“If I forgive her, do I still have to be her friend?”
I’ve heard it asked on multiple occasions from multiple people. Daughters struggling to relate to their moms as adults; women who feel betrayed by a friend; women in ministry struggling with the actions of people in their congregations. Figuring out how we move forward in relationships after conflict can be the hardest part of forgiveness.
There aren’t hard and fast rules for this. Sometimes it’s not safe or healthy for us to continue in relationship with this person. Sometimes we have to readjust our boundaries and allow people less access to our lives and hearts. And honestly, sometimes we need to acknowledge that part of the problem in the relationship is us. There are times I need to be honest enough to admit I have taken offense in a situation that is disproportionate to what really happened. Often, those offenses highlight something in me that I need to deal with before the Lord. It’s only after I’ve done business with the Father in those areas that I can honestly look at the relationship and move forward appropriately.
Here are some principles I find helpful:
- Forgiveness takes one person. Reconciliation takes two. Forgiveness is a matter of us taking care of our own hearts before God. We can forgive someone who is no longer living. We can forgive someone who is not repentant. We can forgive someone without telling them that we’ve forgiven them. Forgiveness does not require the other person’s participation or repentance. Reconciliation does. While we always desire reconciliation, reconciliation is not always possible.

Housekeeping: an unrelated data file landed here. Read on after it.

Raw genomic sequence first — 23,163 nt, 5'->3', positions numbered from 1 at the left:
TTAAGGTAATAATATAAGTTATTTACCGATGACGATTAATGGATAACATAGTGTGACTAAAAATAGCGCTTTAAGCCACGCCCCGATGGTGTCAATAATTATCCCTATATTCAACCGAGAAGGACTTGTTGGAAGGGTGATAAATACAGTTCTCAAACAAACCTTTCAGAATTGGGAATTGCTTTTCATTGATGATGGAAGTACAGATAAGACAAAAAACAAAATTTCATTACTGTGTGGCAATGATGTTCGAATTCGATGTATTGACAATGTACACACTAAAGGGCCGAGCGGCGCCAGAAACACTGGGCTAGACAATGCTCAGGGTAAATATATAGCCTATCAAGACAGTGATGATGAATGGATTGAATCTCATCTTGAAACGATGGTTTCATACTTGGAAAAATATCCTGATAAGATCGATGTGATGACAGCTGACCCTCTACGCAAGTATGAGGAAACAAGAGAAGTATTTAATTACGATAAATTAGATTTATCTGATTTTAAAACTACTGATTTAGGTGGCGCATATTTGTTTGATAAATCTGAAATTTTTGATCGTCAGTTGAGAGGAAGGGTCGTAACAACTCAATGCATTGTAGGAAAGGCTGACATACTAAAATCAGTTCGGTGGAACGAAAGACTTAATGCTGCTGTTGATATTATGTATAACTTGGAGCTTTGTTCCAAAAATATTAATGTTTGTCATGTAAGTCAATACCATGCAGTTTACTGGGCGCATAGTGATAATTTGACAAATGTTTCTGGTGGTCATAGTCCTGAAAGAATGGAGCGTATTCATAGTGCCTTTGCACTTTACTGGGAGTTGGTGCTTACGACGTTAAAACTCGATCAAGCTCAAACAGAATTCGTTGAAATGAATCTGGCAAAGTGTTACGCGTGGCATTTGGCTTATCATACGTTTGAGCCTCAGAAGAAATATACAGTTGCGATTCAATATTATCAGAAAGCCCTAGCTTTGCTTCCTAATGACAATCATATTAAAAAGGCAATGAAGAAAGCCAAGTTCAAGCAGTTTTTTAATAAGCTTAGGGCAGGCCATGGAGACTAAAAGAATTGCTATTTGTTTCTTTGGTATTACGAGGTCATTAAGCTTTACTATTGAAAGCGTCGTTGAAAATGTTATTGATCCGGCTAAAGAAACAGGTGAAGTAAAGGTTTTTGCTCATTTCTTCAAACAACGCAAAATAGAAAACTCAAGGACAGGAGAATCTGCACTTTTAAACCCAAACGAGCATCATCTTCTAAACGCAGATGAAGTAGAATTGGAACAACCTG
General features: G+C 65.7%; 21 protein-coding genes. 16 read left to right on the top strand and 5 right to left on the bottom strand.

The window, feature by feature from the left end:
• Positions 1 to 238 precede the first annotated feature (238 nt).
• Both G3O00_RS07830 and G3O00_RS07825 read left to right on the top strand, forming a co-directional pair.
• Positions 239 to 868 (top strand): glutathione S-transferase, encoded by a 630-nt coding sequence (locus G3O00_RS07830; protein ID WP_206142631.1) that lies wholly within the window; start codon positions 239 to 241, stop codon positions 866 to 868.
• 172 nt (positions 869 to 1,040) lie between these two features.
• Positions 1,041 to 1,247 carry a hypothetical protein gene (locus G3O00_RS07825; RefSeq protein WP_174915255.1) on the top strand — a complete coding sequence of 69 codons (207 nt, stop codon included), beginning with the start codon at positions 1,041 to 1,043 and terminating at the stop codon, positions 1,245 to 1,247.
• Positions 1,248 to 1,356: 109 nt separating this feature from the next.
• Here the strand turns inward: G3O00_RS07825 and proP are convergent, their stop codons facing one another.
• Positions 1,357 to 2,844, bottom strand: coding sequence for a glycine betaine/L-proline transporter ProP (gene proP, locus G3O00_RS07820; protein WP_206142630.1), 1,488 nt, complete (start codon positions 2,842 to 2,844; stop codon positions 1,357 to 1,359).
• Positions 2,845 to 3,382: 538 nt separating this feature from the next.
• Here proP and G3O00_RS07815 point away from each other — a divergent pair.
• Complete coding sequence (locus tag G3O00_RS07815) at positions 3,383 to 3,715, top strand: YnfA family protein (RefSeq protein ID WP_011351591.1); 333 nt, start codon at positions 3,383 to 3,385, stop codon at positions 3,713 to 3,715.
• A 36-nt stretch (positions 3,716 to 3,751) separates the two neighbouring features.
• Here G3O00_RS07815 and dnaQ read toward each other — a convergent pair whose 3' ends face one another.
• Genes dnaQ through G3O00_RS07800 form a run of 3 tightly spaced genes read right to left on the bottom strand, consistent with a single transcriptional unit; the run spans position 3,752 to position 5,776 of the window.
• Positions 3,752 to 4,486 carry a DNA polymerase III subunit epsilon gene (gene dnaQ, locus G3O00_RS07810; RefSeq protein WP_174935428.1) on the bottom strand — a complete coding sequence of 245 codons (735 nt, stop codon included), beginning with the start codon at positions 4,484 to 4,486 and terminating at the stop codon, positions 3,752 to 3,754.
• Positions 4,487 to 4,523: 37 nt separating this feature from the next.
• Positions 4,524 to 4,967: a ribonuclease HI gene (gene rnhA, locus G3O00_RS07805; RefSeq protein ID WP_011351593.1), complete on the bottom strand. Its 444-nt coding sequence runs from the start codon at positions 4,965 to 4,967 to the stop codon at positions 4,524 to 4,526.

- Love and forgiveness are free. Trust and respect are earned. We can offer love and forgiveness to everyone because of the cross. When we show love and forgiveness, we are reflecting the grace God has shown us. Love and forgiveness are unconditional. Trust and respect are earned. I may forgive the person who embezzled church funds, but I’m not going to make him church treasurer. I can love and forgive the friend who gossiped about me, but it may be a long time before I share a secret with her again. When trust has been broken, it takes time to rebuild that relationship. Redefining boundaries to acknowledge that loss of trust can be necessary and appropriate.
- Boundaries are necessary for our emotional and spiritual health. We can offer grace and love to everyone, but not everyone should get access to our inner core. Jesus had many disciples, but there were only twelve he called to be with him. Of those twelve, only three were invited to share intimate moments like the Transfiguration and raising Jairus’ daughter from the dead. We can be honest with everyone, but we don’t have to be intimate with everyone. We allow our spouses, children, best friends, casual acquaintances, and strangers different levels of access to our hearts. Sometimes in the aftermath of conflict we need to reassess the level of intimacy we have allowed someone.
- People and relationships are valuable. People are not disposable. Yes, sometimes we need to redefine or reassess boundaries, but we need to be cautious about cutting people out of our lives. It may be necessary to limit contact with an individual for our own safety and health, but those situations should be rare. If we run at the first sign of conflict, we miss out on the blessings of intimacy earned by weathering storms together. Friendships and family are worth fighting for. We need to remember that sometimes we are the ones in need of grace. How would you want the other person to respond if the situation were reversed?
Botttom line, we need to ask God to show us the next steps. If God throws open the door for reconciliation, rejoice in that. If reconciliation isn’t possible, ask God to show you what appropriate boundaries and responses look like in your situation. You may need to periodically revisit that question. But be open to surprises. God does amazing things when he redeems.
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